In 2012 Garcia Marquez’s younger brother Jamie said the writer was suffering from dementia. The Nobel prize winner made few public appearances since then and until his death in April 2014.


Beppur Sultan


നീയും ഞാനും എന്നുള്ള യാഥാർഥ്യത്തിൽ നിന്ന്, അവസാനം നീ മാത്രമായി അവശേഷിക്കാൻ പോകുന്നു, നീ മാത്രം..

യാത്രയ്‌ക്കുള്ള സമയം വളരെ അടുത്തു കഴിഞ്ഞു.
പെയ്യുവാൻ പോകുന്ന കാര്മേഘങ്ങളെപ്പോലെ ഈ ഓർമ്മ എന്റെ അന്തരംഗം പൊട്ടുമാറ് വിങ്ങി നിൽക്കുന്നു.

ഈ വാസ്തവം എന്റെ സുഹൃത്തുക്കളാരും അറിയുന്നില്ല. പണ്ടേ പടി അവർ എന്റെ അടുത്തു വരുന്നു, തമാശകൾ പറഞ്ഞ് അവരെ ചിരിപ്പിക്കാൻ നിർബന്ധിക്കുന്നു.

അവർക്കു വേണ്ടി എന്തൊക്കെയോ തമാശകൾ ഞാൻ പറയുന്നു, അവരോടൊപ്പം ചിരിക്കുന്നു. എന്റെ ചിരിക്കകത്തുള്ള ദുഃഖത്തിന്റെ മുഴക്കം അവർ കേൾക്കുന്നില്ല.


Nileena Abraham

The name Nileena Abraham ( wouldn’t mean anything to the new gen FB frequenters. The two main reasons why they are not being able to relate to that name is because age had caught up with NA, and Mathrubhumi weekly is no more edited by the likes of N V Krishna Variar sir.

It was uncle Mubarak who had inculcated the habit of reading to my cousins Amitha and Safar kakka and me. He simply flooded our cognizance with tales from Homer to Vyasa to Vikramaditya to Bram Stoker to Dickens. I was hardly nine when I and my cousin were circumcised and confined to bed for about ten days. During that short period of convalascence, Uncle Mubarak in his deep resonant voice read out to us Sir C Rajagopalachari’s abridged versions of the Ramayana and Mahabharata. On yet another occasion he recited with alluring endearment Vailoppilli’s ‘Mambazham’ virtually reducing all the three of us to tears. There were two huge glass shelves in our house, both of which contained years and years of back issues of Mathrubhumi weekly and black shiny 76 and 45 RPM vinyl records. We grew up listening to Soja rajkumari (K L Saigal), Piya milan ko lana (Punkaj Mallick), Mera sundar sapna beet gaya (Geeta Dutt), Engane nee marakkum (Kozhikode Abdul Khader), Distant drums (Jim Reeves).. From those dusty racks of worn out magazine pages Nileena Abraham brought to life for three little children, the vibrant literary universe of Bangal in all its splendour without ever spilling over either its pastoral flavour or urbane ambiguities. She had struck a chord with the brush strokes of Bibhuthibhushan Bandopdhyay, may be at a closer proximity than the great Ray himself. Meghamallar (short story) continues to fascinate me in the same degree as it did more than a quarter of a century ago, as also did its illustration by artist AS.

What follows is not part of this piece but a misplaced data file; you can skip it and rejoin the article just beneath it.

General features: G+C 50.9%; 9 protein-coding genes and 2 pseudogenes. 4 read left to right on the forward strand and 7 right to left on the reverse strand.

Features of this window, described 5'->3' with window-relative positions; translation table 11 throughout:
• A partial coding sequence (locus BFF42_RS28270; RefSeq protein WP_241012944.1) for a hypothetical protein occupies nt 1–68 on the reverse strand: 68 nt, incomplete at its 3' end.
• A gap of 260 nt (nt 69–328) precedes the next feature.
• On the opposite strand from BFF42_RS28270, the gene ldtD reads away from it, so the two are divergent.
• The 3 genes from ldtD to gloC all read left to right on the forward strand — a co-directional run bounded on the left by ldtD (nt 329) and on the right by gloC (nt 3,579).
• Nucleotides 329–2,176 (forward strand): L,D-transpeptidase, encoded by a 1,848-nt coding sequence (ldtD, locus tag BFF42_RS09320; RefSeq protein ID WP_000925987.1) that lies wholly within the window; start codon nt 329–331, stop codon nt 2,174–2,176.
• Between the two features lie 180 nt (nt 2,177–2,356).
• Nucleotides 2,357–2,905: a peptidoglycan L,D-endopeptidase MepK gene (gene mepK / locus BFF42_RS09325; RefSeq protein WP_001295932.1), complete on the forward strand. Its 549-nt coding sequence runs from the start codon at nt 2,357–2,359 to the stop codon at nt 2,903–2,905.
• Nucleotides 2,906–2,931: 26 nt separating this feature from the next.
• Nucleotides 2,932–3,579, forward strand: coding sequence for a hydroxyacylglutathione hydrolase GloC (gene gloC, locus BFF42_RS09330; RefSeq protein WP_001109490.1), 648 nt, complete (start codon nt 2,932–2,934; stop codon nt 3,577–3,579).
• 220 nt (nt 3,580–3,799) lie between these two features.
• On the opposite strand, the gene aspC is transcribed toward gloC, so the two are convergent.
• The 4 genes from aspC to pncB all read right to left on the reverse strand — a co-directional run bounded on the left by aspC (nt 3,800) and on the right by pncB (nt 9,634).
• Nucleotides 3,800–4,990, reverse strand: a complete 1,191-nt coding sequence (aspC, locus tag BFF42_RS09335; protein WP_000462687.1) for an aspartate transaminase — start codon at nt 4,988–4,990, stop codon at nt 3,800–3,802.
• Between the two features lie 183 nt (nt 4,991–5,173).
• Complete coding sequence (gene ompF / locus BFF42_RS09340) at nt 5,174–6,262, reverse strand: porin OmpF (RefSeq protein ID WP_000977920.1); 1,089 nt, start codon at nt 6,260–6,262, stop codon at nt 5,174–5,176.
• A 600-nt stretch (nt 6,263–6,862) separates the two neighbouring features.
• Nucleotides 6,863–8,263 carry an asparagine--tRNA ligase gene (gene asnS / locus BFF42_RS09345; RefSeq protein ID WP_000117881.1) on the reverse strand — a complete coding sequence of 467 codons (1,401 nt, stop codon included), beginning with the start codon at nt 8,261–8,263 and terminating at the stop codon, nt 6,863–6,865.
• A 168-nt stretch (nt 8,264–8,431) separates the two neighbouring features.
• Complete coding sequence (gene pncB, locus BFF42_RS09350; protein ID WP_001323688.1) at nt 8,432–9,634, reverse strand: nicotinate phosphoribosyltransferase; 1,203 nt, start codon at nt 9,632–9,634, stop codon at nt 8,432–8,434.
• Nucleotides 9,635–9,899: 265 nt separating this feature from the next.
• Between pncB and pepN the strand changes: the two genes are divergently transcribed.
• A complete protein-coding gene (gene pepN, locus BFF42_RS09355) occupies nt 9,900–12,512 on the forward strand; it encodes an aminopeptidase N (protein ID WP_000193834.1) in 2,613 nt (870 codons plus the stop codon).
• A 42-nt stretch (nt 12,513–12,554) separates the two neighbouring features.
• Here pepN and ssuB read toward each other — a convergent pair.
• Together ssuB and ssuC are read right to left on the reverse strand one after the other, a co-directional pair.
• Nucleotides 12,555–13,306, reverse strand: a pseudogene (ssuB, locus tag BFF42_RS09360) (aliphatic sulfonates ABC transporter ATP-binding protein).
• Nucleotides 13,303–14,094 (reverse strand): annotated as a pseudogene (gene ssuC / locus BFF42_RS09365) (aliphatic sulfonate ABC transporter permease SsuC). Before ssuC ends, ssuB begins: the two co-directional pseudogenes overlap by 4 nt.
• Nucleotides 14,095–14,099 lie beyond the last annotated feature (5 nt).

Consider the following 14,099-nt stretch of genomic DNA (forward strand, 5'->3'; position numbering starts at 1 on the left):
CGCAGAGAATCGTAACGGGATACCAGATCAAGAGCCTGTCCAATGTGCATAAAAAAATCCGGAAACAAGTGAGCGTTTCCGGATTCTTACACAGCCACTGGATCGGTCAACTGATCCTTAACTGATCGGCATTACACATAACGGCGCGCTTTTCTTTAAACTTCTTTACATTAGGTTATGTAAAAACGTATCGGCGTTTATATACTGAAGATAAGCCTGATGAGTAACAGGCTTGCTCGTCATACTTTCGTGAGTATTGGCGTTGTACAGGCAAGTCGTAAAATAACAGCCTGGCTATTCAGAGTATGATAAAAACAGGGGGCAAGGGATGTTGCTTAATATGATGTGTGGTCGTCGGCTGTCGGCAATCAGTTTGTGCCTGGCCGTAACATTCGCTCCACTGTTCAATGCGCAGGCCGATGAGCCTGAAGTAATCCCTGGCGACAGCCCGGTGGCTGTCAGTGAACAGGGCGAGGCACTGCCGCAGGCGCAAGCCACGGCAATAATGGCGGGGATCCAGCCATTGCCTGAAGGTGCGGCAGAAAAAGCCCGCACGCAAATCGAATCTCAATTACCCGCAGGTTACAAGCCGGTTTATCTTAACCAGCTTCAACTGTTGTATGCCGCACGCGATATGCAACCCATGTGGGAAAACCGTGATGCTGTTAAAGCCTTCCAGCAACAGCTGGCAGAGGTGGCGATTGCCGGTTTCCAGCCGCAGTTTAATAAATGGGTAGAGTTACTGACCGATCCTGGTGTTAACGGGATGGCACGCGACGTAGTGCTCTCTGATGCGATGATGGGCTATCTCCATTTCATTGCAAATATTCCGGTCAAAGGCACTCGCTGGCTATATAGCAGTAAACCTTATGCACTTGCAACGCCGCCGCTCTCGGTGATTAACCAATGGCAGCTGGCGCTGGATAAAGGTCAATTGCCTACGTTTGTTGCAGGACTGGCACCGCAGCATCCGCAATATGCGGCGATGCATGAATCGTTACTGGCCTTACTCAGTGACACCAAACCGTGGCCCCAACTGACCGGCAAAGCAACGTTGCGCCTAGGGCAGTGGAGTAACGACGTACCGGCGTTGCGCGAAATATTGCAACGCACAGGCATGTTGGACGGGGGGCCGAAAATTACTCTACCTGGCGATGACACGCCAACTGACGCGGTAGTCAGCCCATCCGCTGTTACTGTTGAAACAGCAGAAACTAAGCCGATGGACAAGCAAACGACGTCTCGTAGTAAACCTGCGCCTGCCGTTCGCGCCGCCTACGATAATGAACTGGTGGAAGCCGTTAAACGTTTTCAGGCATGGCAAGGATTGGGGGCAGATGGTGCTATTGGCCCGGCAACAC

During her tenure in Ernakulam Maharaja’s College, a student on his very first day went to meet her. When he addressed her as “Didi”, NA was pleased but at the same time felt curious. What came out of the young admirer’s mouth next kind of bewildered her; “how do you say ‘I love you’ in Bengali”? Peels of laughter broke her answer after every other word, “Didi, omi tumi bolo bhashi”. Like a parrot he repeated the little Bengali he learned just a moment ago: Didi, omi tumi bolo bhashi!

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Nileena Abraham (née Dutta) (born 27 July 1925) is a writer and translator from Kerala, India. She was born in Pabna (now in Bangladesh).[1] After taking master’s degrees in Bengali language, Political Science and History, she moved to Kerala and worked as a professor of Bengali at Maharaja’s College…

Ha.. ha..


In this life I’m a woman. In my next life, I’d like to come back as a bear. When you’re a bear, you get to hibernate. You do nothing but sleep for six months. I could deal with that.

Before you hibernate, you’re supposed to eat yourself stupid. I could deal with that, too.

When you’re a girl bear, you give birth to your children (who are the size of walnuts) while you’re sleeping and wake up to partially grown, cute cuddly cubs. I could definitely deal with that.

If you’re a mama bear, everyone knows you mean business. You swat anyone who bothers your cubs. If your cubs get out of line, you swat them too. I could deal with that.

If you’re a bear, your mate EXPECTS you to wake up growling and not glowing. He EXPECTS that you will have hairy legs and excess body fat.

Yup… I’m gonna be a bear.